What do these three have in common? A lot! Chances are, if you serve in an organization with a social-impact mission, you have some experience with burnout and compassion fatigue- whether you recognize it or not. By recognizing what burnout and compassion fatigue are, you can mitigate the threat to you and your team and better serve your mission.
What do burnout and compassion fatigue look like in mission-driven organizations?
Burnout, as discussed in this post, results from chronic stress in the workplace. Burnout is primarily caused by an unmanageable workload. Anyone working in a mission-driven organization can relate to that concept! Our missions are so big and lofty, but we can never do everything we need to fulfill our missions. The fact that we can never have enough time or money leads us to feel a lack of efficacy. When we spend our days without feeling we are making progress, we lose our joy and enthusiasm for what used to be a driving factor for our work. However, we also feel tremendous guilt because of how important we know our work is.
Compassion fatigue is a kind of burnout that presents when we serve people. It can be that the people we serve are in hard positions that wears on us, or it can be that we simply exhaust ourselves from always serving. We become hardened to others as a way to protect ourselves. We may still be doing the work, but we lose the caring aspect we may have once had toward others.
Both burnout and compassion fatigue arise out of a kind of self-protection as we exhaust ourselves by dedicating so much of our hearts and souls to our work. This passion for our work is common in mission-driven fields, so we are particularly susceptible to working tirelessly for our mission and others and putting our needs last.
Why do mission-driven leaders need to understand burnout and compassion fatigue?
Both of these conditions are extremely costly to our organizations and decrease the impact on our mission. As we exhaust ourselves in our work, the most common response is to save ourselves by divesting our emotions or quitting our jobs.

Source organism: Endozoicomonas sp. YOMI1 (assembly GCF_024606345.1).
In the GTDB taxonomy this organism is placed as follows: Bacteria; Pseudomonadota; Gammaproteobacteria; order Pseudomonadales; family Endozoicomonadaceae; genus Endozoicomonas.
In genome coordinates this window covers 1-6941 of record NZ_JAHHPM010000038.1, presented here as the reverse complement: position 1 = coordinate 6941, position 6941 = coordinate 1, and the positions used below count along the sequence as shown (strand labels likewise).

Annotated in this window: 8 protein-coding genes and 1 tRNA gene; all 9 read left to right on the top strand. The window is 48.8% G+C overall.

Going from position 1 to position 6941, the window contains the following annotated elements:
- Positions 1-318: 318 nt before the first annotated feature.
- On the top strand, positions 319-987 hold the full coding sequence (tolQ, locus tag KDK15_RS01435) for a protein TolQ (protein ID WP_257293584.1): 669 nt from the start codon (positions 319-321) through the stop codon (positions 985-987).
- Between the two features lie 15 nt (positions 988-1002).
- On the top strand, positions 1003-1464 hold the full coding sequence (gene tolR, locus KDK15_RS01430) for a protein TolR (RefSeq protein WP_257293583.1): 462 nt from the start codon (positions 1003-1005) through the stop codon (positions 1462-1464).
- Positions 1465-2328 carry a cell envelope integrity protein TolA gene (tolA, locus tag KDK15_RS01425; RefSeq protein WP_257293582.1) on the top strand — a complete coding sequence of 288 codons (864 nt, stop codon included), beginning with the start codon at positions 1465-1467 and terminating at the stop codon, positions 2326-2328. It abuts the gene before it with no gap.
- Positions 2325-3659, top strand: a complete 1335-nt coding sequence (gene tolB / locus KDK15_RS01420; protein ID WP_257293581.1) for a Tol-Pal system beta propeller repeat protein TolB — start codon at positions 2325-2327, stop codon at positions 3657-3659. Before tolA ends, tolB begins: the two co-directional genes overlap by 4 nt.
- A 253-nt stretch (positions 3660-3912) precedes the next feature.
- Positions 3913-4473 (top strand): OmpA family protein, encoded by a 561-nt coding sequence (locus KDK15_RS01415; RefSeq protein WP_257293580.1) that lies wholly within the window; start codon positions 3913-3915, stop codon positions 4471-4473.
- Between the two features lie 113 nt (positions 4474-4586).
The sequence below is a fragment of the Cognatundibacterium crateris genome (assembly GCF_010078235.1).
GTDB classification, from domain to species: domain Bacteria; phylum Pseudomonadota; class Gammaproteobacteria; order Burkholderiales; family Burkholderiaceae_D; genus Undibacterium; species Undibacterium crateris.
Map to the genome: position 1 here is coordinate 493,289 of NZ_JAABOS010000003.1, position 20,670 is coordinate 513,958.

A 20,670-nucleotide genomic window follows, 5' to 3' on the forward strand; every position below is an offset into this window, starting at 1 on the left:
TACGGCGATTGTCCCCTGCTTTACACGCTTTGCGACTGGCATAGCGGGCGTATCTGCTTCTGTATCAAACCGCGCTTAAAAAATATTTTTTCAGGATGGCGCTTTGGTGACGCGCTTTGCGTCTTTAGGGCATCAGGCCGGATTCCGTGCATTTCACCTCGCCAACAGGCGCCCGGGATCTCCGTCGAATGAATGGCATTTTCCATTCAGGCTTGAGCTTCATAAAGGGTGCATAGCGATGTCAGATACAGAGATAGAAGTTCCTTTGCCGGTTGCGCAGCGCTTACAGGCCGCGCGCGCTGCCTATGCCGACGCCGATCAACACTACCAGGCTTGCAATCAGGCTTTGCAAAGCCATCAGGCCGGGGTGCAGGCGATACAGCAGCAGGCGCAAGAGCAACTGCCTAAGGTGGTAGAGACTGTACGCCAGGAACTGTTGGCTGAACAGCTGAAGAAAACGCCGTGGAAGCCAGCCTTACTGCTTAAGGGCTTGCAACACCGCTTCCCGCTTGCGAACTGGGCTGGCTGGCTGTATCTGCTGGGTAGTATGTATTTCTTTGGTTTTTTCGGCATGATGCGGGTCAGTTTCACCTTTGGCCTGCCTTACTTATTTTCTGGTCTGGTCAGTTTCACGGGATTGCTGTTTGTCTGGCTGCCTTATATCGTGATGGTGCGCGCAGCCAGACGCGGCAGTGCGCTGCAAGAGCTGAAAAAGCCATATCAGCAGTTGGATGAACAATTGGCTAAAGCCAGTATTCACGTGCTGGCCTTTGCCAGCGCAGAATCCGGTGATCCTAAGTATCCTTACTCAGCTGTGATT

When we start to divest emotionally, we don't have the passion and energy to give our best ideas and efforts in support of our mission. We do only what is necessary to get our paycheck...quiet quitting. Instead of blaming employees for their lack of motivation, look into the environment your organization has created and see how you may be contributing.
When burnout or compassion fatigue causes us or our team members to quit, it costs our organizations up to double the annual salary to replace us. Our budgets are extremely limited, and by taking steps to increase retention through addressing burnout and compassion, we will save our organizations huge costs.
How can I take steps to mitigate burnout and compassion fatigue?
Break down your mission into smaller, bite-sized, achievable goals with shorter timelines. This will help you and your team feel less overwhelmed. It will also give you many small measures of success, empowering you to do more. Also, TRUST your team instead of micromanaging them. I promise you will get better work from them, and you will help them develop a sense of agency that mitigates burnout.
Show your team members that you recognize their efforts. You don't need always to use monetary rewards, but just by noting what efforts team members are making, they will feel seen, heard, and valued.
Protect time outside of work
Make sure you and your team have a chance to develop your passions and interests outside of work. These outside interests will re-energize your team for your mission. This means setting hard and fast non-work hours. Recognize that we don't need to be putting in more than 40 hours per week. Respect those boundaries for all employees - including yourself!
Start by enforcing end-of-work times. Don't send any more emails outside of work, and make sure you take at least one whole day off each week.
Want help in beating burnout?
Join my webinar 5 Time Hacks to Beat Burnout to start taking steps to balance time for work and yourself.